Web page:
Some parts of the photo might be tricky to trace. If you must choose between keeping your illustration similar to the origin or keeping your illustration refined and awesome, go for the refined and awesome.
For example, the flowers in the queen’s hair didn’t look so great when I traced them accurately, so I replaced them with different ones.
5. Keep your characters similar to the real people
Ok, that’s kinda obvious. But sometimes it’s hard to achieve.
In the photo, there are many elements that help defining the character’s features, such as light and shadow and different color shades. In the cartoon, we have to create the features with less. That’s why I often see that even though I traced the photo precisely, the features don’t look as similar to the origin as they should.
A good tip is to look at other photos of the same person (if you have them). Collect notes about the person’s most identifying features. Then try to enhance these features in the illustration.
For example, I found that the queen’s mouth is very unique, with her heart-shaped upper lip. The king has a charming crooked smile that appears in many of his photos.
(Seriously, don’t they look like a Hollywood couple??).
6. Think colorful
It’s tempting to grab the eye drop tool and sample all of our colors directly from the photo. After all, we ARE recreating this photo, right? Well, not quite. In the cartoon world, colors are different. Here is why:
We can all see that the queen’s collar is golden-yellow, But if we sample the colors from the photo we get the values that appear on the right. They are muddy, dull and pale. Use these hues and your illustration will look muddy, dull and pale.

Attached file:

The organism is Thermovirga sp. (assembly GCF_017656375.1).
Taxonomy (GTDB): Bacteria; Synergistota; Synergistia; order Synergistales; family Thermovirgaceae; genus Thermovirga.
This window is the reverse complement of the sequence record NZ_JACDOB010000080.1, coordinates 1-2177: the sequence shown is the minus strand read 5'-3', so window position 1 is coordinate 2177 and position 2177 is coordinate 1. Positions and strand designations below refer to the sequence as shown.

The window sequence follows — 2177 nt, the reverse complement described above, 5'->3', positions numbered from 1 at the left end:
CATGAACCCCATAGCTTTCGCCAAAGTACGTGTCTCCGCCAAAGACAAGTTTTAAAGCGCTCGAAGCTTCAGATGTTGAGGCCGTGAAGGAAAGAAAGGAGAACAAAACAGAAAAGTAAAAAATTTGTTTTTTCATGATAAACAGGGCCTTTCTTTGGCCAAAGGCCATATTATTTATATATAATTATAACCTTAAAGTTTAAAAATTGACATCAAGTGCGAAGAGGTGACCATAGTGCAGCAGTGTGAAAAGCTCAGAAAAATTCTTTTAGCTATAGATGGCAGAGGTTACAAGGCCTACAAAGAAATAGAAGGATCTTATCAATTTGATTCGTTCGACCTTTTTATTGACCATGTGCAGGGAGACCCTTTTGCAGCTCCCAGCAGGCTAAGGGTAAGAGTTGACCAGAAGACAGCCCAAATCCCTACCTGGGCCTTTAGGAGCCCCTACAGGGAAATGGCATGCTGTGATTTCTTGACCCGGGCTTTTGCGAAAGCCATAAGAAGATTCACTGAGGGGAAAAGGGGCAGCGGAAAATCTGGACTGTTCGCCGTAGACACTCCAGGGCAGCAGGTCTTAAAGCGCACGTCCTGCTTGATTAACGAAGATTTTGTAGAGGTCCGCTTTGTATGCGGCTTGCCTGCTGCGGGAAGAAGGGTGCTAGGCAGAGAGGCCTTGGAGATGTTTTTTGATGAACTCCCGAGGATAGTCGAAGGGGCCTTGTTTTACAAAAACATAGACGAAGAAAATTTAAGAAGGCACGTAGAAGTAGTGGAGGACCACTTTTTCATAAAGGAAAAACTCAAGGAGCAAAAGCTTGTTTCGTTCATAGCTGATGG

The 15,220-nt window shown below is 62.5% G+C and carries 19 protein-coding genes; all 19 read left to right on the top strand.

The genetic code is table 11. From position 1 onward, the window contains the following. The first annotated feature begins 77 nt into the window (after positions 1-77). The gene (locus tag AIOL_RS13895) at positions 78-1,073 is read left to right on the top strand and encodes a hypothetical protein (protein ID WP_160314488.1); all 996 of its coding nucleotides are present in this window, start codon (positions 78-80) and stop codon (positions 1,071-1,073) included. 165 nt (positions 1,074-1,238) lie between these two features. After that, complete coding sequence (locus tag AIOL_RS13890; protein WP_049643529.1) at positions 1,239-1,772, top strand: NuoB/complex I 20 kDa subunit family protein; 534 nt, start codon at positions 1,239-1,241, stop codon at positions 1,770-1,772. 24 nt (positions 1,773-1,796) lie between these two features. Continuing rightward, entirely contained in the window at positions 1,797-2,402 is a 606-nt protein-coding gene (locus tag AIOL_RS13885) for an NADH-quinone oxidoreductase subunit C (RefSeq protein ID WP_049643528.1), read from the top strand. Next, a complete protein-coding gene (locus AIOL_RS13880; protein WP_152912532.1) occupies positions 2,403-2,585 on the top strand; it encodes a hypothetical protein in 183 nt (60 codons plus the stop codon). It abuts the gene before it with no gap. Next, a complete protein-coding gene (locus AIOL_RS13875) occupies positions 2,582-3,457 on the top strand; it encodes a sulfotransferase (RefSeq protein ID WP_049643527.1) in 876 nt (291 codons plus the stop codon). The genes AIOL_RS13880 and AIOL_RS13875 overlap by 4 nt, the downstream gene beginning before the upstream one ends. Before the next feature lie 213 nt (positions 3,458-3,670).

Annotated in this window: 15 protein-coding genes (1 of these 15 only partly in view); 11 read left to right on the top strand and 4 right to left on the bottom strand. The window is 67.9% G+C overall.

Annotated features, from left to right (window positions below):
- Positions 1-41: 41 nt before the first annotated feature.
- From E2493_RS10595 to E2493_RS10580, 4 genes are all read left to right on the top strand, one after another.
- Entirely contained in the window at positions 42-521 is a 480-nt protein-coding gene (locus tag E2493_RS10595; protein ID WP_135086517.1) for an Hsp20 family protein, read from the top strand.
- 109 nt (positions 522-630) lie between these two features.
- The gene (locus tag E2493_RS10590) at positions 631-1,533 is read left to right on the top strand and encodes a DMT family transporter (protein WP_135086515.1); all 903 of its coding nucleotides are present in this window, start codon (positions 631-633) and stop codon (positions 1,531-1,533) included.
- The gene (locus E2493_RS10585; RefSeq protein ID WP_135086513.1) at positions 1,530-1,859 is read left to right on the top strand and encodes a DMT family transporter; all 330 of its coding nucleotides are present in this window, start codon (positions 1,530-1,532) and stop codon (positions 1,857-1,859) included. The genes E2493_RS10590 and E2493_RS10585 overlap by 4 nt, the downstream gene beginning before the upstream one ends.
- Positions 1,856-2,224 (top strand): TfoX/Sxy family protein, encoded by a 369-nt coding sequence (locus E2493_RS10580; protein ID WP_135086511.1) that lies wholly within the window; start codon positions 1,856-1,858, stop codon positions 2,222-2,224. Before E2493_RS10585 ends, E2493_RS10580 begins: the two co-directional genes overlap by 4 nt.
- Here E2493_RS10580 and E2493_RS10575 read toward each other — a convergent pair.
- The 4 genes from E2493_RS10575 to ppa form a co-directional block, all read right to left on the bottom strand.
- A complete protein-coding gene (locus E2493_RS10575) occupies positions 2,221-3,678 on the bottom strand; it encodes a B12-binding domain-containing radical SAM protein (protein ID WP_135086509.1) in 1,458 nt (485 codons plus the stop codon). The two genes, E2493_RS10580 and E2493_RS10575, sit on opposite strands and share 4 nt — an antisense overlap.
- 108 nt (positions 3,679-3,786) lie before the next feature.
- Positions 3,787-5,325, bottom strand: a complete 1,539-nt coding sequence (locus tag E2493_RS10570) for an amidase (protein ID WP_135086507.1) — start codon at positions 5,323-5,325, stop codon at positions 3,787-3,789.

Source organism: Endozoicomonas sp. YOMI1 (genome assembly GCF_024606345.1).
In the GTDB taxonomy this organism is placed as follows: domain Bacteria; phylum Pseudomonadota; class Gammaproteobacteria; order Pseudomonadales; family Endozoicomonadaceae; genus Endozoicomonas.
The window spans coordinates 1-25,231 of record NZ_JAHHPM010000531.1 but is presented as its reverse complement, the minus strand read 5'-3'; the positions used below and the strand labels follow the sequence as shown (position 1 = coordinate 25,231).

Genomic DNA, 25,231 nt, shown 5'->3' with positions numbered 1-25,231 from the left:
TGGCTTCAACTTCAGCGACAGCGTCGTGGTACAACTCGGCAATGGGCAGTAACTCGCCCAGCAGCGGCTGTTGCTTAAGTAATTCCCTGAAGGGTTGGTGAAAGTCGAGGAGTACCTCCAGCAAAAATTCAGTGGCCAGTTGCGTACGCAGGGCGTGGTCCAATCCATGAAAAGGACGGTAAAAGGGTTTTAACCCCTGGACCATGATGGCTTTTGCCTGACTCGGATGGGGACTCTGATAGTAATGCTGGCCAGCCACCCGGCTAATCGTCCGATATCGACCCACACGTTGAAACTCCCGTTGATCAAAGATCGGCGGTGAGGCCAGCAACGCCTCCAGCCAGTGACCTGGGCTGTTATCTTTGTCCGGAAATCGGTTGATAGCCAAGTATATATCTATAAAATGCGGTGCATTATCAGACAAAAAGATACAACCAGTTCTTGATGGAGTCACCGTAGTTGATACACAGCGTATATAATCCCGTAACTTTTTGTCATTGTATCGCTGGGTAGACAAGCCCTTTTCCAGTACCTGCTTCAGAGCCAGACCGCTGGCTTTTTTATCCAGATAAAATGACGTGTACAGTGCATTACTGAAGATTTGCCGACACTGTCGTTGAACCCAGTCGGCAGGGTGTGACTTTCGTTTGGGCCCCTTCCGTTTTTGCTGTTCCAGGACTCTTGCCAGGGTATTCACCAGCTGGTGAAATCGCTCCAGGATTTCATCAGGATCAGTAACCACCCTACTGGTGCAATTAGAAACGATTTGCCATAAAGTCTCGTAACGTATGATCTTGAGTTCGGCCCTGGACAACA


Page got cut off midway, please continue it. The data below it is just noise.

Instead, pick the more vibrant hues of the original colors. Your illustration should look vivid and shiny!
7. Be ready for corrections
After I colored the image I noticed that some of the outlines didn’t look as good as I wanted them. It happens to me quite often, as the colors create volume and curves that the outlines don’t express. No worries, I just went back to the outlines and fixed them.
8. Take care of the details (don’t be lazy)
Here I don’t mean the details of the photo, but the details of your illustration. It takes patience, but zooming in and working on the details is the way to turn it from good to great.
In my illustration I added a few details, such as the strand of hair that slides on the queen’s forehead and the pattern of her collar. I also added gloss to the king and queen’s hair. I created a background, to make the image look complete.
Another task that required patience was drawing the pattern on the king’s outfit. I could have replaced the pattern with something plainer, b the Bhutanese take great pride in their beautiful hand-weaved textile, so I felt it should show in the image.
However, the exact shapes were not so clear on the photo so I drew them as I wished, keeping in mind that the end result should look lavish.
And there you have it! Now you know how to turn a photo into a cartoon and make it look great.
Let me know what you think and feel free to share your own tips and techniques. I’d love to learn from you!